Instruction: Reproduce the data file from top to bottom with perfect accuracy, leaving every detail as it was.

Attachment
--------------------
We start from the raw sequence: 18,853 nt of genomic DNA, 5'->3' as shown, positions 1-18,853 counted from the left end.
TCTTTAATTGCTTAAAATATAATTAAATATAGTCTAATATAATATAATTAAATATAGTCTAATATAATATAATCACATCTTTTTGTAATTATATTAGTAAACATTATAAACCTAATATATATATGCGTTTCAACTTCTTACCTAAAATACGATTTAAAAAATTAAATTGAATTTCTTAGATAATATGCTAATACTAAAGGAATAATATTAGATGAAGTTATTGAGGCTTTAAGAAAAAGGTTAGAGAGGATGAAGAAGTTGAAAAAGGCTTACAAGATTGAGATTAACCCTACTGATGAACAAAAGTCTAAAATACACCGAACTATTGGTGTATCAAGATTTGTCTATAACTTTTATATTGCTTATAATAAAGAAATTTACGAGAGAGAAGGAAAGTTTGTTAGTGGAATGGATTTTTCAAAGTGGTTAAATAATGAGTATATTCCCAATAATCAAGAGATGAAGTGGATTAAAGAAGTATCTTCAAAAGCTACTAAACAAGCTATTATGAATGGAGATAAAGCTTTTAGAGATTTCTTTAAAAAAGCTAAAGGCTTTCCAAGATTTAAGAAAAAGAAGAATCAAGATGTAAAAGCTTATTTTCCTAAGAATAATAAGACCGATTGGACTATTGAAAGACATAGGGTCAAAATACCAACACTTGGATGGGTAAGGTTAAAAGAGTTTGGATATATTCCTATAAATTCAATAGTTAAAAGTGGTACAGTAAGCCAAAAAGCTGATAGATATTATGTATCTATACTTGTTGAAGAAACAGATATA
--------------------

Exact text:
We start from the raw sequence: 18,853 nt of genomic DNA, 5'->3' as shown, positions 1-18,853 counted from the left end.
TCTTTAATTGCTTAAAATATAATTAAATATAGTCTAATATAATATAATTAAATATAGTCTAATATAATATAATCACATCTTTTTGTAATTATATTAGTAAACATTATAAACCTAATATATATATGCGTTTCAACTTCTTACCTAAAATACGATTTAAAAAATTAAATTGAATTTCTTAGATAATATGCTAATACTAAAGGAATAATATTAGATGAAGTTATTGAGGCTTTAAGAAAAAGGTTAGAGAGGATGAAGAAGTTGAAAAAGGCTTACAAGATTGAGATTAACCCTACTGATGAACAAAAGTCTAAAATACACCGAACTATTGGTGTATCAAGATTTGTCTATAACTTTTATATTGCTTATAATAAAGAAATTTACGAGAGAGAAGGAAAGTTTGTTAGTGGAATGGATTTTTCAAAGTGGTTAAATAATGAGTATATTCCCAATAATCAAGAGATGAAGTGGATTAAAGAAGTATCTTCAAAAGCTACTAAACAAGCTATTATGAATGGAGATAAAGCTTTTAGAGATTTCTTTAAAAAAGCTAAAGGCTTTCCAAGATTTAAGAAAAAGAAGAATCAAGATGTAAAAGCTTATTTTCCTAAGAATAATAAGACCGATTGGACTATTGAAAGACATAGGGTCAAAATACCAACACTTGGATGGGTAAGGTTAAAAGAGTTTGGATATATTCCTATAAATTCAATAGTTAAAAGTGGTACAGTAAGCCAAAAAGCTGATAGATATTATGTATCTATACTTGTTGAAGAAACAGATATA